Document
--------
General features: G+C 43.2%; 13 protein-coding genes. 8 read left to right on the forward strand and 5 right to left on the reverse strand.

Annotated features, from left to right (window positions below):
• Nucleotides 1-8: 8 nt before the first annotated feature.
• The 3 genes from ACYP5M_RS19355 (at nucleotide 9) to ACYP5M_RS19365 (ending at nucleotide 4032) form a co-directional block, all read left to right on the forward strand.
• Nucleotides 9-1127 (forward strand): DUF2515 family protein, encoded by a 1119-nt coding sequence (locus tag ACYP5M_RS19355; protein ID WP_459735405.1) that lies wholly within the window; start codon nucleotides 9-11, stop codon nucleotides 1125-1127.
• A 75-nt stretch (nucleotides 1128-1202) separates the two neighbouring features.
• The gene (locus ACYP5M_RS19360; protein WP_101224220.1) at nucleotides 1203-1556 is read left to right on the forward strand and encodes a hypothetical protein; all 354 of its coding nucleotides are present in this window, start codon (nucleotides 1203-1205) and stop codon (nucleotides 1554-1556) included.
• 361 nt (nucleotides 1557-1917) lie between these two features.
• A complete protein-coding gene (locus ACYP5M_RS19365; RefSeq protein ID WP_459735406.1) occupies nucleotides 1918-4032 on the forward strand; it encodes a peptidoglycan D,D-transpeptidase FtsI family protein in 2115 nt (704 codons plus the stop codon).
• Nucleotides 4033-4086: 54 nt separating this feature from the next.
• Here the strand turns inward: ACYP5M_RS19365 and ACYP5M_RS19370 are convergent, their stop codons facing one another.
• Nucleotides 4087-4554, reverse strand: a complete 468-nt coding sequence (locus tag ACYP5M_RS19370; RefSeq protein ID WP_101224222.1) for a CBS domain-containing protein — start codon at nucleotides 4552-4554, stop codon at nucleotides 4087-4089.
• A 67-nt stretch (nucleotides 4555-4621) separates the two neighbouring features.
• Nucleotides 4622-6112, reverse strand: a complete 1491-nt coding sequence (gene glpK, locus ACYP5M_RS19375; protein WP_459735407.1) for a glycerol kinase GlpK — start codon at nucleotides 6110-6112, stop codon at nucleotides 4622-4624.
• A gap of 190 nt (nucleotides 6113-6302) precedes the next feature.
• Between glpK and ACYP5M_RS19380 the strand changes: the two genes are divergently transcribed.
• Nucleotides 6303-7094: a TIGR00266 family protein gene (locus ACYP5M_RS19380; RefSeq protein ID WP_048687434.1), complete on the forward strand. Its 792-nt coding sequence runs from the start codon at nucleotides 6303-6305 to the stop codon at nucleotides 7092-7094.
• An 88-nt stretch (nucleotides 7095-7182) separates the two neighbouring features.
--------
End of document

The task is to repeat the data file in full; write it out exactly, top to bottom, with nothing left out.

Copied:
General features: G+C 43.2%; 13 protein-coding genes. 8 read left to right on the forward strand and 5 right to left on the reverse strand.

Annotated features, from left to right (window positions below):
• Nucleotides 1-8: 8 nt before the first annotated feature.
• The 3 genes from ACYP5M_RS19355 (at nucleotide 9) to ACYP5M_RS19365 (ending at nucleotide 4032) form a co-directional block, all read left to right on the forward strand.
• Nucleotides 9-1127 (forward strand): DUF2515 family protein, encoded by a 1119-nt coding sequence (locus tag ACYP5M_RS19355; protein ID WP_459735405.1) that lies wholly within the window; start codon nucleotides 9-11, stop codon nucleotides 1125-1127.
• A 75-nt stretch (nucleotides 1128-1202) separates the two neighbouring features.
• The gene (locus ACYP5M_RS19360; protein WP_101224220.1) at nucleotides 1203-1556 is read left to right on the forward strand and encodes a hypothetical protein; all 354 of its coding nucleotides are present in this window, start codon (nucleotides 1203-1205) and stop codon (nucleotides 1554-1556) included.
• 361 nt (nucleotides 1557-1917) lie between these two features.
• A complete protein-coding gene (locus ACYP5M_RS19365; RefSeq protein ID WP_459735406.1) occupies nucleotides 1918-4032 on the forward strand; it encodes a peptidoglycan D,D-transpeptidase FtsI family protein in 2115 nt (704 codons plus the stop codon).
• Nucleotides 4033-4086: 54 nt separating this feature from the next.
• Here the strand turns inward: ACYP5M_RS19365 and ACYP5M_RS19370 are convergent, their stop codons facing one another.
• Nucleotides 4087-4554, reverse strand: a complete 468-nt coding sequence (locus tag ACYP5M_RS19370; RefSeq protein ID WP_101224222.1) for a CBS domain-containing protein — start codon at nucleotides 4552-4554, stop codon at nucleotides 4087-4089.
• A 67-nt stretch (nucleotides 4555-4621) separates the two neighbouring features.
• Nucleotides 4622-6112, reverse strand: a complete 1491-nt coding sequence (gene glpK, locus ACYP5M_RS19375; protein WP_459735407.1) for a glycerol kinase GlpK — start codon at nucleotides 6110-6112, stop codon at nucleotides 4622-4624.
• A gap of 190 nt (nucleotides 6113-6302) precedes the next feature.
• Between glpK and ACYP5M_RS19380 the strand changes: the two genes are divergently transcribed.
• Nucleotides 6303-7094: a TIGR00266 family protein gene (locus ACYP5M_RS19380; RefSeq protein ID WP_048687434.1), complete on the forward strand. Its 792-nt coding sequence runs from the start codon at nucleotides 6303-6305 to the stop codon at nucleotides 7092-7094.
• An 88-nt stretch (nucleotides 7095-7182) separates the two neighbouring features.